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Homework Help: Gaussian Optics / Paraxial Approximation

  1. Nov 28, 2004 #1
    Derive

    [tex] \frac{n_1}{s_o} + \frac{n_2}{s_i} = \frac{n_2-n_1}{R} [/tex]

    for Gaussian optics from the following equation

    [tex] \frac{n_1}{l_o} + \frac{n_2}{l_i} = \frac{1}{R} \left( \frac{n_2s_i}{l_i} - \frac{n_1 s_o}{l_o} \right)[/tex]

    by approximating

    [tex] l_o = \sqrt{R^2 + \left( s_o + R \right) ^2 - 2R\left( s_o + R \right) \cos \phi} [/tex]

    and

    [tex] l_i = \sqrt{R^2 + \left( s_i - R \right) ^2 - 2R\left( s_i - R \right) \cos \phi} [/tex]

    with the aid of

    [tex] \cos \phi \approx 1 [/tex]

    [tex] \hline [/tex]

    Here is what I have:

    [tex] l_o \approx \sqrt{R^2 + \left( s_o + R \right) ^2 - 2R\left( s_o + R \right) } = \sqrt{R^2 + s_o ^2 + R^2 + 2s_o R - 2s_o R - 2R^2 } = s_o [/tex]

    and

    [tex] l_i \approx \sqrt{R^2 + \left( s_i - R \right) ^2 - 2R\left( s_i - R \right) } = \sqrt{R^2 + s_i ^2 + R^2 -2s_i R - 2Rs_i + 2R^2} = 2R-s_i [/tex]

    But, I expected to find [tex] l_i \approx s_i [/tex] .... what I have doesn't seem to work out. I can't find where I made a mistake, though.

    Thanks
     
    Last edited: Nov 28, 2004
  2. jcsd
  3. Nov 28, 2004 #2
    Well keep in mind that the li and l0 are in the denominator...

    You need to use the fact that [tex]\frac{1}{2R(1-\frac{s_i}{2R})} = \frac{1}{2R}(1 + \frac{s_i}{2R} +...)[/tex]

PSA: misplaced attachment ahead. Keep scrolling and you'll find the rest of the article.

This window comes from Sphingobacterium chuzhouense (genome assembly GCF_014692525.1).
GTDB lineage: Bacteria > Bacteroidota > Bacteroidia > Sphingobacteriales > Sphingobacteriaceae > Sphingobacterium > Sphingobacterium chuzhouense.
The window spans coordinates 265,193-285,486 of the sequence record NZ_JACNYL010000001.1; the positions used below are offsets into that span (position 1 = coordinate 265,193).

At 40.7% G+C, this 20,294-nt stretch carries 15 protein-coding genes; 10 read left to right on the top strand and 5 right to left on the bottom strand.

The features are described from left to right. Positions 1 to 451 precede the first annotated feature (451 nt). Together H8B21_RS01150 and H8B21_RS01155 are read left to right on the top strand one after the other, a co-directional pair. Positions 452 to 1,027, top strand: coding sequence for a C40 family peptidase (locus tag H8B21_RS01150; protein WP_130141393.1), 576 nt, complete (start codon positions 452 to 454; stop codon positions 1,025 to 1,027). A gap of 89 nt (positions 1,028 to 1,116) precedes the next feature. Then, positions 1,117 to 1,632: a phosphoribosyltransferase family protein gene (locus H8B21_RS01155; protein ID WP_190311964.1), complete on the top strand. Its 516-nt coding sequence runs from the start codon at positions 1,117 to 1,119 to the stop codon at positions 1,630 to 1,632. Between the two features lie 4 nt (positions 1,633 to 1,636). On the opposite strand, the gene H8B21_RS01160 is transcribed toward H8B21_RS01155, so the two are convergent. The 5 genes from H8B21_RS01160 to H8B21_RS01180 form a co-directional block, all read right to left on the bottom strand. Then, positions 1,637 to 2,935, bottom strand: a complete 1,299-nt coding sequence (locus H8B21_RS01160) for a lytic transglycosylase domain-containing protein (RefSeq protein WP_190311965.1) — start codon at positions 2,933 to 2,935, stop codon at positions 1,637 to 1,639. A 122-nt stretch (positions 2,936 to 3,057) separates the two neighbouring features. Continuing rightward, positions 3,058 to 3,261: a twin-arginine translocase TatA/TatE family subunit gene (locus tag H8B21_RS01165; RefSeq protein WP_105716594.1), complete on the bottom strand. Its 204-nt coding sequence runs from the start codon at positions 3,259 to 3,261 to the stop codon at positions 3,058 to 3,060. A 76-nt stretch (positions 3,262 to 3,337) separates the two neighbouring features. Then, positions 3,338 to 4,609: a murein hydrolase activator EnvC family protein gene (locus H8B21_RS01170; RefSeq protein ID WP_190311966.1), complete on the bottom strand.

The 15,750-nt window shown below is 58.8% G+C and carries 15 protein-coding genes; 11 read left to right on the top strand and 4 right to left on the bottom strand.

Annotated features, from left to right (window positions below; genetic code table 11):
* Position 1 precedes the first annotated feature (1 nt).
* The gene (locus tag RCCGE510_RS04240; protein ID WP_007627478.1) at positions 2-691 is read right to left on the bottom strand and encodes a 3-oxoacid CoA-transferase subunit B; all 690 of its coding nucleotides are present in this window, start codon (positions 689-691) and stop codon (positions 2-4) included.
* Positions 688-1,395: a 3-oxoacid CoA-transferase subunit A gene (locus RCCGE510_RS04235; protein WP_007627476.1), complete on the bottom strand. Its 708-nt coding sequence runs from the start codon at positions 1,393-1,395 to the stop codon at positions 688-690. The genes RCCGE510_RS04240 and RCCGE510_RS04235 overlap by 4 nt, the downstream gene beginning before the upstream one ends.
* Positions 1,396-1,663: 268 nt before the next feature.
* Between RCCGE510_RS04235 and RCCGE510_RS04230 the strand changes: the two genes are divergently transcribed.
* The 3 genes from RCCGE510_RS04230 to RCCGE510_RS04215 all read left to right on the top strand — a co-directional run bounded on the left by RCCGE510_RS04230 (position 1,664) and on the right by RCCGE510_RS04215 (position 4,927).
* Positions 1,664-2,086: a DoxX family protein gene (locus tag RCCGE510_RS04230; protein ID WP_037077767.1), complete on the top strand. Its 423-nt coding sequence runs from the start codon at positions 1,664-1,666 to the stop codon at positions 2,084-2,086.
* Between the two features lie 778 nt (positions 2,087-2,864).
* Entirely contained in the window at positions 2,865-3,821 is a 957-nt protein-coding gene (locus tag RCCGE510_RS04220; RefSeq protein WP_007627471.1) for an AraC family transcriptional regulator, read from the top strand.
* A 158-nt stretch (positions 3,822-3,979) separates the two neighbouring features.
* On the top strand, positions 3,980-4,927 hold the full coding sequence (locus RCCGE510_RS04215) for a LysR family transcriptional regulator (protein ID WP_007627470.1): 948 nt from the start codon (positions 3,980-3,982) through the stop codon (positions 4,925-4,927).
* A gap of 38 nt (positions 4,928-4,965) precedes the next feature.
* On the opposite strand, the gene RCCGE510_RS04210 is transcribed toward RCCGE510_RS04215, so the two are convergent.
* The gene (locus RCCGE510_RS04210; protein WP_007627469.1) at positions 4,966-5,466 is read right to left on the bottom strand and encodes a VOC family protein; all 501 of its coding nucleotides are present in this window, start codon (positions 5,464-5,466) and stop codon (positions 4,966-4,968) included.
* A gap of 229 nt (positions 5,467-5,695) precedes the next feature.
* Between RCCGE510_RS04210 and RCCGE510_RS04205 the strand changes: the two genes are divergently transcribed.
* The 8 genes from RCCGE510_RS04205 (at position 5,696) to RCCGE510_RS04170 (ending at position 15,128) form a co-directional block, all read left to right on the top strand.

Because of the paraxial approximation you have that si >>> R


    regards
    marlon : ps are you sure about these formulas ??? Shouldn't there be a minus sign in the left hand side of your first given formula...
     
    Last edited: Nov 28, 2004
  4. Nov 29, 2004 #3
    I've double checked my equations. Unfortunately, they're exactly equal to those in my calc book (Calculus: Concepts and Contexts 2nd Ed. by James Stewart - page 632). Well, I did some more work, but couldn't get the desired result. Anyway, here you go:

    If

    [tex] \frac{n_1}{s_o} = \frac{n_1}{l_o} [/tex]

    and

    [tex] \frac{n_2}{s_i} = \frac{n_2}{2R-s_i} = \frac{n_2}{2R\left( 1 - \frac{s_i}{2R} \right)} = \frac{n_2}{2R} \sum _{n=0} ^{\infty} \left( \frac{s_i}{2R} \right)^n \approx \frac{n_2}{2R} [/tex]

    Then

    [tex] \frac{n_1}{s_o} + \frac{n_2}{s_i} = \frac{n_1}{l_o} + \frac{n_2}{2R} = \frac{2Rn_1 + s_o n_2}{2Rs_o} = \frac{1}{R}\left( \frac{Rn_1}{s_o} + \frac{n_2}{2} \right) \neq \frac{n_2 - n_1}{R} [/tex]

    In other words, I'm stuck! :smile:
     
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